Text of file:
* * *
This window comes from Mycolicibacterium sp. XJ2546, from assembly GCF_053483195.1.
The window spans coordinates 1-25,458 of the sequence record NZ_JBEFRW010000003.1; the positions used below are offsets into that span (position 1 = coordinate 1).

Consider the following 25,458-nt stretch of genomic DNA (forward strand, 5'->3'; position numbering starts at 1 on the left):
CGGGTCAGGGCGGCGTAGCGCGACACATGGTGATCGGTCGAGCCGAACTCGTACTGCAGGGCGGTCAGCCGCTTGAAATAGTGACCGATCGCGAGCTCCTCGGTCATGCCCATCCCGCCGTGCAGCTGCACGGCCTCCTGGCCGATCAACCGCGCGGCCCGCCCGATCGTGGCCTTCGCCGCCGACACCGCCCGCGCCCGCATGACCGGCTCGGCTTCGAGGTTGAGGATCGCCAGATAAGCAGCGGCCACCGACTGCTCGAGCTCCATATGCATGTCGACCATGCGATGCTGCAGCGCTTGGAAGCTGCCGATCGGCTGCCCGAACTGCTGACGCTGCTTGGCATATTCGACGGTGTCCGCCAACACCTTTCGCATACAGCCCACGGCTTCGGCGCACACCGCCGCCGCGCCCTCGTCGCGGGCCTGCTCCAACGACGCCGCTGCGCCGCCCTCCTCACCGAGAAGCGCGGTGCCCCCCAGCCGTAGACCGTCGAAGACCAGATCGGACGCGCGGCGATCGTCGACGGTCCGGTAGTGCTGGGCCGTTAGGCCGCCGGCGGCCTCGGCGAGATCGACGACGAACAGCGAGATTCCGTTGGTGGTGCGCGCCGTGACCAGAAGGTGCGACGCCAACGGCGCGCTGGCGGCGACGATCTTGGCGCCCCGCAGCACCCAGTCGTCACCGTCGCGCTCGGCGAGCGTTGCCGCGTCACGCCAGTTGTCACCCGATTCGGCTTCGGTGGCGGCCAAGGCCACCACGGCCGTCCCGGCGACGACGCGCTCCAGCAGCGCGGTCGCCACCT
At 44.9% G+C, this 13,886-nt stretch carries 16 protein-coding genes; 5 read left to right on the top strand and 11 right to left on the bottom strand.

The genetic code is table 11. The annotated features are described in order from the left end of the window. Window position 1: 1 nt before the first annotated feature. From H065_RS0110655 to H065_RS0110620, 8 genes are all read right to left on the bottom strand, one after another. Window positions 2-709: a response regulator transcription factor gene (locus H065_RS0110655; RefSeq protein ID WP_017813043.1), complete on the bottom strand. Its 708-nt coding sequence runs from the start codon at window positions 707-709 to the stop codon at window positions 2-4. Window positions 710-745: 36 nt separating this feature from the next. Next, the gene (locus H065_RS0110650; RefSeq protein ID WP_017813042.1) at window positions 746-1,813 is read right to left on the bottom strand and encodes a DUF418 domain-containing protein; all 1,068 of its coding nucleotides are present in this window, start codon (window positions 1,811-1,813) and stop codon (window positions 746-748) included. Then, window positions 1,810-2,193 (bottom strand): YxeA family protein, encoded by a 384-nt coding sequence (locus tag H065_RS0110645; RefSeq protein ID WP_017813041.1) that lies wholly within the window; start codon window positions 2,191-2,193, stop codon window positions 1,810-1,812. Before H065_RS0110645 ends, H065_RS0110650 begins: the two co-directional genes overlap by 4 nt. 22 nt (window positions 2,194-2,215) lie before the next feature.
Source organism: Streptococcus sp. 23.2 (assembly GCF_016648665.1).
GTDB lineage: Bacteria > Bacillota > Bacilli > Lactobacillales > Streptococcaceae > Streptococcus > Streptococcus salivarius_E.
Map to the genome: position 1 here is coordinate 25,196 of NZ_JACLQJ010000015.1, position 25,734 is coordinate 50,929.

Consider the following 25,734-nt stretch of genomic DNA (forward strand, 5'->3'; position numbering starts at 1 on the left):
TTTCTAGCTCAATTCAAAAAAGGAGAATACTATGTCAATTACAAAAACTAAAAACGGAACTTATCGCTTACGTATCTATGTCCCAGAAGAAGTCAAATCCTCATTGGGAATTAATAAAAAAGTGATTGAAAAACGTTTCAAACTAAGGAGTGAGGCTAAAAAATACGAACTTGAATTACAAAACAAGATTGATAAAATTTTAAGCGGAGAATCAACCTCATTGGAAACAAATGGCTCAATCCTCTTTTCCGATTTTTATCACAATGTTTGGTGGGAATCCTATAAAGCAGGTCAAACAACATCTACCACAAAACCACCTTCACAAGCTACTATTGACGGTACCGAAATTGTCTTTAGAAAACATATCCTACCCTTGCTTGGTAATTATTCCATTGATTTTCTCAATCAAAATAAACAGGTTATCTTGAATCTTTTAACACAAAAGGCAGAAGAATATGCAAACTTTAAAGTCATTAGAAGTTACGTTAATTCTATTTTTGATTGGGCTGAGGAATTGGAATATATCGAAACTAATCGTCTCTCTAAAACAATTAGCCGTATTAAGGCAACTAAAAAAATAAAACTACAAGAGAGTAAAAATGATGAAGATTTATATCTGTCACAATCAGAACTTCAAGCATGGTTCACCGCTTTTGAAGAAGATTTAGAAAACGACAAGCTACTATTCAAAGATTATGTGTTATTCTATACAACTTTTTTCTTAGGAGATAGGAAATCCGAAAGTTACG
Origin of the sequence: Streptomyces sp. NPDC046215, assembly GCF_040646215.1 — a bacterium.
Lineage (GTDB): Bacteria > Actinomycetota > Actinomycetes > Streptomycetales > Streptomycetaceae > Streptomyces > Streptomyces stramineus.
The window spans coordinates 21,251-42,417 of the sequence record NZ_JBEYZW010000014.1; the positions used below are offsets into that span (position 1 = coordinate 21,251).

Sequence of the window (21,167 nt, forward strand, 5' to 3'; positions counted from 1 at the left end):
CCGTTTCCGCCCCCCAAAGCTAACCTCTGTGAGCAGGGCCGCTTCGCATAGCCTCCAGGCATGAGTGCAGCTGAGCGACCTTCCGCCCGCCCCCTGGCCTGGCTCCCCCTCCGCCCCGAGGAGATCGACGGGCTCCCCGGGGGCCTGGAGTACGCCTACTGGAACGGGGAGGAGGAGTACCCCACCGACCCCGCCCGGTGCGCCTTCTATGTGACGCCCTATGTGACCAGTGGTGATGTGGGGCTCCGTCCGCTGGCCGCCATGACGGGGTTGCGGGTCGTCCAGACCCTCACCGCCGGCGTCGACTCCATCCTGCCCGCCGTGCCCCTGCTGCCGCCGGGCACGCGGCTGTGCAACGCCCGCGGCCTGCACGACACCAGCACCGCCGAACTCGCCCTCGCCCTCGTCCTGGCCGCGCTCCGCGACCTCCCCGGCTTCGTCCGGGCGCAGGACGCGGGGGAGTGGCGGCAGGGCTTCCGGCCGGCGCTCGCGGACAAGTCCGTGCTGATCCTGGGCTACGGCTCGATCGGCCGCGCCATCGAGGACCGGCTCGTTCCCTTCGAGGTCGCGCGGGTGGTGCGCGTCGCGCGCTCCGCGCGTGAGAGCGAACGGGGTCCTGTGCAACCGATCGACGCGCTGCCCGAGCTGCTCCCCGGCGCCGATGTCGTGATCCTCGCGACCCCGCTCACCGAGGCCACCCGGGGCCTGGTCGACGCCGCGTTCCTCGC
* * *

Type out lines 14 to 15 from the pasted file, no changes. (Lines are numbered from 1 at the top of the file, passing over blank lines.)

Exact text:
The window spans coordinates 21,251-42,417 of the sequence record NZ_JBEYZW010000014.1; the positions used below are offsets into that span (position 1 = coordinate 21,251).

Sequence of the window (21,167 nt, forward strand, 5' to 3'; positions counted from 1 at the left end):